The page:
Essential characteristics of a valid contract:
1. Offer and acceptance – two parties, one making the offer and other accepting it – offer must be definite – acceptance must be absolute and unconditional – acceptance must be communicated to the offeror.
Balfour v Balfour – husband promises to pay household allowance to wife – separated – wife sues for allowance – domestic agreement – no contract.
3. Lawful consideration - both parties give and get something in return – no consideration, no contract - consideration may be past, present or future – in cash or in kind – must be real and lawful.
6. Lawful object – object must not be illegal, immoral or opposed to public policy – if any legal flaw, not enforceable by law.
7. Agreement not declared void – must not have been declared void by any law in force.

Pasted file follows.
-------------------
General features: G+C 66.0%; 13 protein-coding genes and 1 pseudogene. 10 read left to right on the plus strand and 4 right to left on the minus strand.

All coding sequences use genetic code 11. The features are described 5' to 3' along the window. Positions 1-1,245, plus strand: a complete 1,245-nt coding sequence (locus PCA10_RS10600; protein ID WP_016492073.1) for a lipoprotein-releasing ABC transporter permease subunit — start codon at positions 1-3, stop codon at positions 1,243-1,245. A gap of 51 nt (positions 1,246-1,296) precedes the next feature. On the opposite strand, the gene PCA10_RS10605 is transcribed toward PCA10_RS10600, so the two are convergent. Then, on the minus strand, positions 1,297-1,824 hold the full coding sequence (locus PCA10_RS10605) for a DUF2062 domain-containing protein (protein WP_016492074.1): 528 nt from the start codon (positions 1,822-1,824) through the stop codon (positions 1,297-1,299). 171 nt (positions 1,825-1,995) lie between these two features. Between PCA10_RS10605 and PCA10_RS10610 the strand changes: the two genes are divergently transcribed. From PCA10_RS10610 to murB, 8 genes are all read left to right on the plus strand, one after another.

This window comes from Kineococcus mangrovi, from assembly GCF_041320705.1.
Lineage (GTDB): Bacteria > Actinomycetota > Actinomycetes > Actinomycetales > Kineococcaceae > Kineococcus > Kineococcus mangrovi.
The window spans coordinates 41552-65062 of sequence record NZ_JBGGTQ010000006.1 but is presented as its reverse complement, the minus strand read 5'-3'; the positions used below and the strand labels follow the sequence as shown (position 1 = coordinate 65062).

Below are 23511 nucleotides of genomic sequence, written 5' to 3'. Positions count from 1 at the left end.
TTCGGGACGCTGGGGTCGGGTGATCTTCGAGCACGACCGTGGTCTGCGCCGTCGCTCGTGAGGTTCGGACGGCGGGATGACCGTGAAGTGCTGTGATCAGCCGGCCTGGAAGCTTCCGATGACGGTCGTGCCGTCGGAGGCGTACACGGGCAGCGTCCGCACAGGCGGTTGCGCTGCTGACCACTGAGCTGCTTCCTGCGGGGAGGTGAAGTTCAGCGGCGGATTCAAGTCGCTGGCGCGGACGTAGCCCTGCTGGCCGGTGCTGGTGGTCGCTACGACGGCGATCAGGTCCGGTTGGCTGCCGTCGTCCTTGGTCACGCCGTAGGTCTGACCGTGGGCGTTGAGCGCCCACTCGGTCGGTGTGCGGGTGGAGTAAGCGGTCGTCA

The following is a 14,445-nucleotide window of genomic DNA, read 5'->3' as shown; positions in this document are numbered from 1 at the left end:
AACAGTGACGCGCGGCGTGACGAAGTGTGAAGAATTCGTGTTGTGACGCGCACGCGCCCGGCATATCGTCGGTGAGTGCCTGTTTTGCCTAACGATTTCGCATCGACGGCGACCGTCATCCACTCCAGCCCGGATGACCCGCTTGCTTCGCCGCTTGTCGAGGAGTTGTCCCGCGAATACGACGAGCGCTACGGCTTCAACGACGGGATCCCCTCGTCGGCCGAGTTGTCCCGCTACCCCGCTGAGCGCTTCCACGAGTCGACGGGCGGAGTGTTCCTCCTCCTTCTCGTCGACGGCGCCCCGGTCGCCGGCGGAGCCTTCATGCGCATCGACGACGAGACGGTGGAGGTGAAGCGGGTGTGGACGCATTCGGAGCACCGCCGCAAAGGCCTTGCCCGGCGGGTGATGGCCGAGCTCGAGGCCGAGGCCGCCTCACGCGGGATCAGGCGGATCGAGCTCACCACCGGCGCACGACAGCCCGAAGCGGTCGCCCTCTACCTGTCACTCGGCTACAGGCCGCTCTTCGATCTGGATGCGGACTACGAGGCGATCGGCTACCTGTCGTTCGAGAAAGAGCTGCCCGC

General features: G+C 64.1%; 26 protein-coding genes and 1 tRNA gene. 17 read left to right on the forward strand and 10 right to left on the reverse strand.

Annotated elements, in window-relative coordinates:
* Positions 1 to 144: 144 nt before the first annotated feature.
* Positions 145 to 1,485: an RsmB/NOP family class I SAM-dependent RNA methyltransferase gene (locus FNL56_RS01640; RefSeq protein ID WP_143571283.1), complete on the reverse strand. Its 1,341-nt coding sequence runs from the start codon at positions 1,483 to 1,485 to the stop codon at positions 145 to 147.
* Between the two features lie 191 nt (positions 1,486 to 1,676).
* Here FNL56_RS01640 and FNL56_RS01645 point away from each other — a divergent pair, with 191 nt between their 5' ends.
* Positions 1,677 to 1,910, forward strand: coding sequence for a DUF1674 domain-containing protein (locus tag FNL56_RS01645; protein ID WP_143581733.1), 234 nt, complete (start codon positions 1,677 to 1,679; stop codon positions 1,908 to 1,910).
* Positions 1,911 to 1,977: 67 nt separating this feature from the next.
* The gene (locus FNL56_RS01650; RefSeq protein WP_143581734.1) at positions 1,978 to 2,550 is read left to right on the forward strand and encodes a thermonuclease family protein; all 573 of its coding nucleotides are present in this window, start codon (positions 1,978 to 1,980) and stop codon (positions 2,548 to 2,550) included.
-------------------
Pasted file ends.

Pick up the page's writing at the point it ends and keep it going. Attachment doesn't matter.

8. Certainty and possibility of performance – terms must be certain and not vague – not possible to ascertain the meaning, it cannot be enforced – must be capable of being performed – agreement to do impossible act, no contract.
Example: (a) A agrees to sell“100 bales of cloth” to B. There is nothing to indicate. Scammel v Ouston – purchase of motor van on hire purchase – hire purchase price payable over two years - no rate of interest or mode of payment indicated – Held, the word ‘hire purchase’ has not been precisely defined – no contract.